Maryland Lawmakers Seek Compromise on Dog Bite Legislation

By Nick Tabor | February 10, 2014

A new bill from Maryland’s state Senate would hold the state’s dog owners liable when their dogs bite “innocent victims,” but would also relieve owners who prove they couldn’t know their dogs were dangerous.

This marks the Maryland General Assembly’s third consecutive attempt to revise its dog-bite policy. It aims for a compromise between the strict liability bills favored by the Senate and more lenient ones approved by the House.

On a Leash: Dog Bite Insurance Claim Trends

However, Sen. Robert Zirkin, a Baltimore County Democrat who litigates dog-bite cases on behalf of plaintiffs, argued on Feb. 6 that the new bill leaves the burden solely on victims to prove the dogs were violent. He said it amounts to a “one free bite” policy.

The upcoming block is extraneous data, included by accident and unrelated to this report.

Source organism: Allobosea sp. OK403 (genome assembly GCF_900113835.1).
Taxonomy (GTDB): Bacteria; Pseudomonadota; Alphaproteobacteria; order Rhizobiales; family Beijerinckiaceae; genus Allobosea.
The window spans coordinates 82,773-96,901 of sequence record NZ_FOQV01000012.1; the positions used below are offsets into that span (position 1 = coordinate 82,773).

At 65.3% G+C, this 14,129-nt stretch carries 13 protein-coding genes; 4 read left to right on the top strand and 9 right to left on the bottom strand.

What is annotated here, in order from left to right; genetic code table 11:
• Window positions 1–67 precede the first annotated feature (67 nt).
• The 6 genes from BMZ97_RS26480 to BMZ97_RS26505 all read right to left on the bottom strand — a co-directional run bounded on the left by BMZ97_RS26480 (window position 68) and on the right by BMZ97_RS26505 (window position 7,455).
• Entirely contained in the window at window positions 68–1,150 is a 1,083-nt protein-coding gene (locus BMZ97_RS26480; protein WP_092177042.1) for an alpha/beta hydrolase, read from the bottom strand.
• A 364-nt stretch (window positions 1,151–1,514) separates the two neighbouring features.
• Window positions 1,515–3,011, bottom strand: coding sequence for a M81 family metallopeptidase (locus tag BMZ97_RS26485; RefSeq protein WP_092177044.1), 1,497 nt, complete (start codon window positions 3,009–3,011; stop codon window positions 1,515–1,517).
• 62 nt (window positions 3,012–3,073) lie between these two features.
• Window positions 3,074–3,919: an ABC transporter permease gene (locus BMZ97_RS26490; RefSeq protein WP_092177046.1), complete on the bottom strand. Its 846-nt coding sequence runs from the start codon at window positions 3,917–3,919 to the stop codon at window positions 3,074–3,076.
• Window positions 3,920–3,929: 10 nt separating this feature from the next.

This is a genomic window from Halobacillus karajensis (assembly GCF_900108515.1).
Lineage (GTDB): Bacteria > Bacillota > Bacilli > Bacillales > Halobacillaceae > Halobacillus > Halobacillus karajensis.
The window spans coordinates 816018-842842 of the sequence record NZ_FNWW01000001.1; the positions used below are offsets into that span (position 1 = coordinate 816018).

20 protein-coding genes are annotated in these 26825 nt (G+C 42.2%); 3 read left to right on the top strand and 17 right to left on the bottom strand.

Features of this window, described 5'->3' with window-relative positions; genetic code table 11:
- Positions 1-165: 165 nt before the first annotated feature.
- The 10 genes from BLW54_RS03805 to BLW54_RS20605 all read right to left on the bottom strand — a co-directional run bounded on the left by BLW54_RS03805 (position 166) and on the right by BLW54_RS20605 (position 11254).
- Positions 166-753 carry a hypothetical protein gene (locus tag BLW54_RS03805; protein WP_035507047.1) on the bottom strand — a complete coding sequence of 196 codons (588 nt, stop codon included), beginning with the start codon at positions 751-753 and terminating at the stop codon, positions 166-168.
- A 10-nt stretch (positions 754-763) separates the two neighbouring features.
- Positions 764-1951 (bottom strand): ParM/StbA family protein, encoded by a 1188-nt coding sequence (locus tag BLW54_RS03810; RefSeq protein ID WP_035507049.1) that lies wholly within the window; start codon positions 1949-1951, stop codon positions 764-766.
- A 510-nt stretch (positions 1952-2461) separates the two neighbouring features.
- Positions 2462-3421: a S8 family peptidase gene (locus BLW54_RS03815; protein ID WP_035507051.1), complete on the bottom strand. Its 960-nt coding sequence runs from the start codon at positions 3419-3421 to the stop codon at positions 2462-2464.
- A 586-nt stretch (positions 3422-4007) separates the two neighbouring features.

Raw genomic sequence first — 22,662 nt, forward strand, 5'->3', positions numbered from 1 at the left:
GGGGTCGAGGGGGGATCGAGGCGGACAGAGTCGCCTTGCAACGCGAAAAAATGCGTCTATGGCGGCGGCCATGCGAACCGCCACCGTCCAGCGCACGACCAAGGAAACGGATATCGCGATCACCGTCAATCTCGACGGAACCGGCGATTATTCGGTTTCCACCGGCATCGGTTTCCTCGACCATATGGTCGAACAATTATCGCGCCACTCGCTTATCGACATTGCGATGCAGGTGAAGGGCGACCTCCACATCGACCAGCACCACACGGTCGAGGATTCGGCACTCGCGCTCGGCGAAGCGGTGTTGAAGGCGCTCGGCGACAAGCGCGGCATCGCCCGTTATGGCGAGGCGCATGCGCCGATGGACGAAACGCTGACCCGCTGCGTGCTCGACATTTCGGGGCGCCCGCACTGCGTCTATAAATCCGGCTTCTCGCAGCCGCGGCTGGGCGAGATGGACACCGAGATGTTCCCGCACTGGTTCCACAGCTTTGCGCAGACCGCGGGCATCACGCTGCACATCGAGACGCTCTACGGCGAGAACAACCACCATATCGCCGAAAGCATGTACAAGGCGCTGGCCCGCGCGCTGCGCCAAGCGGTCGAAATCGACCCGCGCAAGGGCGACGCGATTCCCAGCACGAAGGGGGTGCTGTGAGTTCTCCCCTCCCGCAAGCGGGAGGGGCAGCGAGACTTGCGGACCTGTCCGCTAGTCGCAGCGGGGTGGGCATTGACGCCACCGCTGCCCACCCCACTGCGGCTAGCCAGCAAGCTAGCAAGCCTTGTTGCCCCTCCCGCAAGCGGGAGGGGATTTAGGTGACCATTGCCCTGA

Zirkin has introduced a counter-proposal, Senate Bill 286, that closely resembles the bill the House of Delegates rejected last year.

Related Articles

Neither Rain Nor Sleet But Dog Bites: Post Office Workers’ Injury Claims


Maryland Dog Bite Liability Measure Fails in House

 

Subscribe Insurance news headlines delivered to your email.
Get a free subscription to our popular email newsletter.

Latest Comments

  • February 10, 2014 at 4:23 pm
    Wayne says:
    The burdon of proof should be on the person making the claim.
See all comments

Add a Comment

Your email address will not be published. Required fields are marked *

*

More News
More News Features